This reminds me of a similar reaction using isopropanol entitled "Violence of a Nitration Runaway": https://woelen.homescience.net/science/chem/exps/raw_materia...
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[*] posted on 28-9-2021 at 14:29


Chemistry is full of hidden variables, nonconformity, and irreproducible results (same person, scale, chemicals, etc.). It was surprising to see that Bretherick's mentions diazomethane explosions due to the addition of "undiluted nitroso precursors" to base, rather than distillation, as it's rather benign IME with nitrosomethylurea...what is the cause; technique, impurities, rumors spread by Al Bader?...hidden variables.

Some reactions that produce heat and gas are totally reliable, but in the main it doesn't seem that exotherm and reactivity are a recipe for predictability.

[Edited on 28-9-2021 by S.C. Wack]




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[*] posted on 28-9-2021 at 16:16


Quote: Originally posted by ManyInterests  
I'm looking to make one of these tests for runaway nitrations. This is especially important since I had a mishap with making Nitrocellulose (I think it was caused by the contamination of my latest batch of KNO3, which is why I am glad I didn't add it to my cleaner supply) that caused really, REALLY noxious fumes from my nitration cup.

I was also using pure sulfuric acid, which was a first for me since I normally use the drain cleaner grade for my previous batches of nitrocellulose.

Any advice on performing a runaway nitration safely?


Are you looking to do a run away test for the notation of cellulose?
Just do it on a small scale, starting with a temperature that you know won't cause a runaway, then try again at a slightly higher temp, repeat until runaway. Make sure this is done in a well ventilated area, with heaps of freeboard in your reaction vessel.
On a side note you need to chill your acid before adding nitrate. There is a huge wealth of info about nitrocellulose on this forum in posts and the library that are well worth a read
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[*] posted on 28-9-2021 at 18:29


Quote: Originally posted by Fyndium  
Doing a new exothermic oxidation I thought that what if a synthesis was ran to runaway to test its limits? Has anyone ever done this? Of course this kind of testing would need a suitable place.

In general, is there a risk for explosive thermal runaway or....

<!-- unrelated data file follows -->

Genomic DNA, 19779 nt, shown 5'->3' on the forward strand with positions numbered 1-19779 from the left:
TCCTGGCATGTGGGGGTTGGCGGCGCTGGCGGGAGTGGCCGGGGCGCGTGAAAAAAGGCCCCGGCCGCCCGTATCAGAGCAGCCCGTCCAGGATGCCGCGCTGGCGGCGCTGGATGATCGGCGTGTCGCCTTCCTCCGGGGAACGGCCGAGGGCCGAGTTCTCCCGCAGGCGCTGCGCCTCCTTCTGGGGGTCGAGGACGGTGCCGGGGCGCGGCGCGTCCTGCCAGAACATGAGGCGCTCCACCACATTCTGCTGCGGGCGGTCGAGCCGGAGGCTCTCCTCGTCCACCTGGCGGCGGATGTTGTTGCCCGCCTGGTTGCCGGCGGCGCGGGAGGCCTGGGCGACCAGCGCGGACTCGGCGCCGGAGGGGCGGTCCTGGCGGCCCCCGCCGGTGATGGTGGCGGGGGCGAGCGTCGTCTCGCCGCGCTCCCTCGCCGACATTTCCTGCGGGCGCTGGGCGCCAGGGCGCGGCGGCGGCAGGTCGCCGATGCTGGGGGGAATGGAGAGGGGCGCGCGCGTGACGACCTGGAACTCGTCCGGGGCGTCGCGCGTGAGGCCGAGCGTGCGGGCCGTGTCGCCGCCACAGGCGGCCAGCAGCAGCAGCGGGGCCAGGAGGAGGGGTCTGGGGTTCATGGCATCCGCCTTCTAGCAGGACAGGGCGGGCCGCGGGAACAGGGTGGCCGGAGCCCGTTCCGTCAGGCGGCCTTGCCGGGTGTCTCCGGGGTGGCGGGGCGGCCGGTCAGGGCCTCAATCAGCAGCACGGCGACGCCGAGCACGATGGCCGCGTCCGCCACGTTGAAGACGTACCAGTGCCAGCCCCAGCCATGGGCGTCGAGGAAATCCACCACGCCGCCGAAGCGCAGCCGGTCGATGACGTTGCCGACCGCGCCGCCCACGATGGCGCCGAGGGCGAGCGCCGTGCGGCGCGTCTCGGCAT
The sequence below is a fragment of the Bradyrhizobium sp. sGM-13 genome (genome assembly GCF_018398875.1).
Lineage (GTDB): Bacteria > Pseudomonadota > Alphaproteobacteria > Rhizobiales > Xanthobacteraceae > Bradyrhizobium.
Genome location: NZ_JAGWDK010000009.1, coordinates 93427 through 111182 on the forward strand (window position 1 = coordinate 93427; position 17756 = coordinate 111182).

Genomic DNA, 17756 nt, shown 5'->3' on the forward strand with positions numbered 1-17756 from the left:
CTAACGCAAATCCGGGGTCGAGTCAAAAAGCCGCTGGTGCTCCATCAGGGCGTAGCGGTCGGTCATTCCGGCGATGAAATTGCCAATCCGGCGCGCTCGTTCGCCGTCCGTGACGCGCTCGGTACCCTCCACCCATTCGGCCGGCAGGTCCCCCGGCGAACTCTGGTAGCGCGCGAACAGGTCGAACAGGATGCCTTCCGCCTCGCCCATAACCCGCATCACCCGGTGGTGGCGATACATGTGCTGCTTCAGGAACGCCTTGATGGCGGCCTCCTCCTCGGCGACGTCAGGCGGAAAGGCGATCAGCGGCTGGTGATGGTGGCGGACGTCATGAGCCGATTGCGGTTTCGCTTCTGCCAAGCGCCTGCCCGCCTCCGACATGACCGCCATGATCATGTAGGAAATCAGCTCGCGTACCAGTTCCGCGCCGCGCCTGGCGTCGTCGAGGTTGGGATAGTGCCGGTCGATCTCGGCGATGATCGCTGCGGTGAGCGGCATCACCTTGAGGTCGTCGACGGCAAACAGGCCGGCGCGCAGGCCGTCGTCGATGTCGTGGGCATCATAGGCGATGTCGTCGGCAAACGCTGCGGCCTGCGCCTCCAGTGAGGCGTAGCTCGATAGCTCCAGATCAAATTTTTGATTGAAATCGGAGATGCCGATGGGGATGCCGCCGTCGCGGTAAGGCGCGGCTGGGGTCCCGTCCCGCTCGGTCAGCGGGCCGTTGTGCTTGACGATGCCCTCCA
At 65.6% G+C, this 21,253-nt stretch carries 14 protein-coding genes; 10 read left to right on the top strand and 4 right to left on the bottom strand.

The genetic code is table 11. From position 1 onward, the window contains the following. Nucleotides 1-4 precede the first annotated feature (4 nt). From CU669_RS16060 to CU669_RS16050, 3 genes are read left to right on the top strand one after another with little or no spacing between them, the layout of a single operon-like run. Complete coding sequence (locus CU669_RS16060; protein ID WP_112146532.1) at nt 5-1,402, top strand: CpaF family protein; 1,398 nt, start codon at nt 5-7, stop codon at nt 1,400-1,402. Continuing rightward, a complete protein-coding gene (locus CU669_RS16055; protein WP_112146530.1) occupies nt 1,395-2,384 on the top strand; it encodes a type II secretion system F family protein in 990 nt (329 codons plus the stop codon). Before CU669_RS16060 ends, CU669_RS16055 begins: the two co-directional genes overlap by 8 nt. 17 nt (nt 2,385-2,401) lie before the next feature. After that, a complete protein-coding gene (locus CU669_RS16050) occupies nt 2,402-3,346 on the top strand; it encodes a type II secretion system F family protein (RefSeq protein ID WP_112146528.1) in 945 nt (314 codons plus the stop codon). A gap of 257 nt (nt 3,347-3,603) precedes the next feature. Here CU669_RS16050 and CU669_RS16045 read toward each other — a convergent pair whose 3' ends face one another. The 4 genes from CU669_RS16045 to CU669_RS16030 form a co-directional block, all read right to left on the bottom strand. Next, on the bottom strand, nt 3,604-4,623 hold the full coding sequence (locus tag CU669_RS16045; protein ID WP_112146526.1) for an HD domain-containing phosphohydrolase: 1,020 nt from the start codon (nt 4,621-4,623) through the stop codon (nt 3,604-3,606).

You really do not want to give any details, no? :D
At least to know the oxidants name would help immensely ;)
And the conditions actually matter much too, there are TCCA based oxidations for example, who will be able to go off violently when they runaway, due to NCl3 formation(its done in aqueous ammonia and a cosolvating ether), which forms when too hot but also, well, NCl3 isn't even stable when in water and while the reaction without that "feature" probably would be at most at medium-large volcano-style mess, makes this "bonus"(malus rather) the experience to potentially costing you a hand and few fingers.
A variation with iodine instead of TCCA exists, and indeed NI3 is formed even regularly, but in that case, its neither exothermic, nor is NI3 in such a wet environment at RT of any concern, opposed to NCl3.

That specific example is not an oxidation, but I know that the leuckart reaction, especially when used under clandestine conditions at scale, tends to remove the roof occasionally, but detailed experimentals, or any at all, are nowhere to find to understand why exactly :P
I guess, all the formic acid, the high temperatures, and most importantly, people of the kind who see a cake recipe and genuinely think, twice as hot for half as long will also work :o
We long suspect that the instructions used are also not much differently written :D

So don't be shy and tell us what you are using, at least that is necessary for a vague opinion... but details for details! :P

I start to guess:
1. is it organic?
2. does it contain haloges?
3. more than one different halogen?
4. pool supplies?
5. anorganic oxidant, organic nitrile, the reaction is driven forward and kept at its temperature by careful, if necessary dropwise, addition of the oxidant, but cooled if necessary, cooled to strong, it dies down, and probably will not really kick in again even if everything else is ideal again?

If you answer no on everything except the fifth, then I can tell you that much: it will be smelly and bad and probably not explosively, but almost, since stronger hydrogen peroxides tends to do that at the likely reached final temperature of that reaction running away/doing a runaway.
Depends on the scale of course, and all the other details you forgot to present :P